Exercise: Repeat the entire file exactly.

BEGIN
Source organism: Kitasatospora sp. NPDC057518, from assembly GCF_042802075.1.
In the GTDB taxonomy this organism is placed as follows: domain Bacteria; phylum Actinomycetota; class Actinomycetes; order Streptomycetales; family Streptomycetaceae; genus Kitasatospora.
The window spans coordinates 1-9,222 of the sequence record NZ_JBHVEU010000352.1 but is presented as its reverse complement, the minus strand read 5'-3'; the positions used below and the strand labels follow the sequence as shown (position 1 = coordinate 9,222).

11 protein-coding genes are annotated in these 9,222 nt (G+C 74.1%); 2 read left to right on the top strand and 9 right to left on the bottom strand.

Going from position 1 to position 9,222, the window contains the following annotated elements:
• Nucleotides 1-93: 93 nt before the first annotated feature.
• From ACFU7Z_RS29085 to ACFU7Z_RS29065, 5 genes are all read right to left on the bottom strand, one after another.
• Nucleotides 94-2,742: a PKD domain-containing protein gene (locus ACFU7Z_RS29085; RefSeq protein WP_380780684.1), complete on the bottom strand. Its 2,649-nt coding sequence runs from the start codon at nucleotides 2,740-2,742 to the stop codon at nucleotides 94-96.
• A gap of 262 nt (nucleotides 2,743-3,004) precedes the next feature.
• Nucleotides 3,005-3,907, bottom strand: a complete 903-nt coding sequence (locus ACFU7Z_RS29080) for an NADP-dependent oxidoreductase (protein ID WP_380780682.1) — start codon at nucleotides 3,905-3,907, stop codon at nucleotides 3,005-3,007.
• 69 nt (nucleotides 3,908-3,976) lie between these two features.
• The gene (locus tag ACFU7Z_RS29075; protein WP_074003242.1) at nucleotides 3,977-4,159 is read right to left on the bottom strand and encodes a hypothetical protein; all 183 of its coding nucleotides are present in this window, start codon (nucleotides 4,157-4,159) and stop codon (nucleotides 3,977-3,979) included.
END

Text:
Source organism: Kitasatospora sp. NPDC057518, from assembly GCF_042802075.1.
In the GTDB taxonomy this organism is placed as follows: domain Bacteria; phylum Actinomycetota; class Actinomycetes; order Streptomycetales; family Streptomycetaceae; genus Kitasatospora.
The window spans coordinates 1-9,222 of the sequence record NZ_JBHVEU010000352.1 but is presented as its reverse complement, the minus strand read 5'-3'; the positions used below and the strand labels follow the sequence as shown (position 1 = coordinate 9,222).

11 protein-coding genes are annotated in these 9,222 nt (G+C 74.1%); 2 read left to right on the top strand and 9 right to left on the bottom strand.

Going from position 1 to position 9,222, the window contains the following annotated elements:
• Nucleotides 1-93: 93 nt before the first annotated feature.
• From ACFU7Z_RS29085 to ACFU7Z_RS29065, 5 genes are all read right to left on the bottom strand, one after another.
• Nucleotides 94-2,742: a PKD domain-containing protein gene (locus ACFU7Z_RS29085; RefSeq protein WP_380780684.1), complete on the bottom strand. Its 2,649-nt coding sequence runs from the start codon at nucleotides 2,740-2,742 to the stop codon at nucleotides 94-96.
• A gap of 262 nt (nucleotides 2,743-3,004) precedes the next feature.
• Nucleotides 3,005-3,907, bottom strand: a complete 903-nt coding sequence (locus ACFU7Z_RS29080) for an NADP-dependent oxidoreductase (protein ID WP_380780682.1) — start codon at nucleotides 3,905-3,907, stop codon at nucleotides 3,005-3,007.
• 69 nt (nucleotides 3,908-3,976) lie between these two features.
• The gene (locus tag ACFU7Z_RS29075; protein WP_074003242.1) at nucleotides 3,977-4,159 is read right to left on the bottom strand and encodes a hypothetical protein; all 183 of its coding nucleotides are present in this window, start codon (nucleotides 4,157-4,159) and stop codon (nucleotides 3,977-3,979) included.